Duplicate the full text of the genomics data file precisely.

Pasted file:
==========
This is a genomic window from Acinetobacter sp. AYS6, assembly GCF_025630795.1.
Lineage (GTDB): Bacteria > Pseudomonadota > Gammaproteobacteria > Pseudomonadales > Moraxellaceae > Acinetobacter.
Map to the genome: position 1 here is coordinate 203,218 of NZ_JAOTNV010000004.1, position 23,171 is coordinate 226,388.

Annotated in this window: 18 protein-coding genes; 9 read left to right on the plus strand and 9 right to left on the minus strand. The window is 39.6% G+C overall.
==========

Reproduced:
This is a genomic window from Acinetobacter sp. AYS6, assembly GCF_025630795.1.
Lineage (GTDB): Bacteria > Pseudomonadota > Gammaproteobacteria > Pseudomonadales > Moraxellaceae > Acinetobacter.
Map to the genome: position 1 here is coordinate 203,218 of NZ_JAOTNV010000004.1, position 23,171 is coordinate 226,388.

Annotated in this window: 18 protein-coding genes; 9 read left to right on the plus strand and 9 right to left on the minus strand. The window is 39.6% G+C overall.